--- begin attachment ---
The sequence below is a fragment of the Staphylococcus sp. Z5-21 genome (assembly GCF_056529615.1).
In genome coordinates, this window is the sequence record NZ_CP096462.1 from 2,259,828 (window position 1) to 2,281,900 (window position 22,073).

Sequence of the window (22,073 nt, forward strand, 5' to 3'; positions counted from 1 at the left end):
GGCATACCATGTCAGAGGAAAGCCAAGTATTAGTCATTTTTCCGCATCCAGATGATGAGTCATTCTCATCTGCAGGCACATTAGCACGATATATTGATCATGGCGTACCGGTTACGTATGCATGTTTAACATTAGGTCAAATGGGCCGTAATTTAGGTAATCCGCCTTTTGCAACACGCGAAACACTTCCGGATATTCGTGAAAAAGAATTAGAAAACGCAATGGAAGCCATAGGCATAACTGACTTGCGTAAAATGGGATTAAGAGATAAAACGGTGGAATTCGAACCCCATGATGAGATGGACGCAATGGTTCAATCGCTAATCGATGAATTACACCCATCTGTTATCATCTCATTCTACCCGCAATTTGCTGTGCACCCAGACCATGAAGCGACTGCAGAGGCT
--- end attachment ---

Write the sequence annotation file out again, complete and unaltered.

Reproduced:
The sequence below is a fragment of the Staphylococcus sp. Z5-21 genome (assembly GCF_056529615.1).
In genome coordinates, this window is the sequence record NZ_CP096462.1 from 2,259,828 (window position 1) to 2,281,900 (window position 22,073).

Sequence of the window (22,073 nt, forward strand, 5' to 3'; positions counted from 1 at the left end):
GGCATACCATGTCAGAGGAAAGCCAAGTATTAGTCATTTTTCCGCATCCAGATGATGAGTCATTCTCATCTGCAGGCACATTAGCACGATATATTGATCATGGCGTACCGGTTACGTATGCATGTTTAACATTAGGTCAAATGGGCCGTAATTTAGGTAATCCGCCTTTTGCAACACGCGAAACACTTCCGGATATTCGTGAAAAAGAATTAGAAAACGCAATGGAAGCCATAGGCATAACTGACTTGCGTAAAATGGGATTAAGAGATAAAACGGTGGAATTCGAACCCCATGATGAGATGGACGCAATGGTTCAATCGCTAATCGATGAATTACACCCATCTGTTATCATCTCATTCTACCCGCAATTTGCTGTGCACCCAGACCATGAAGCGACTGCAGAGGCT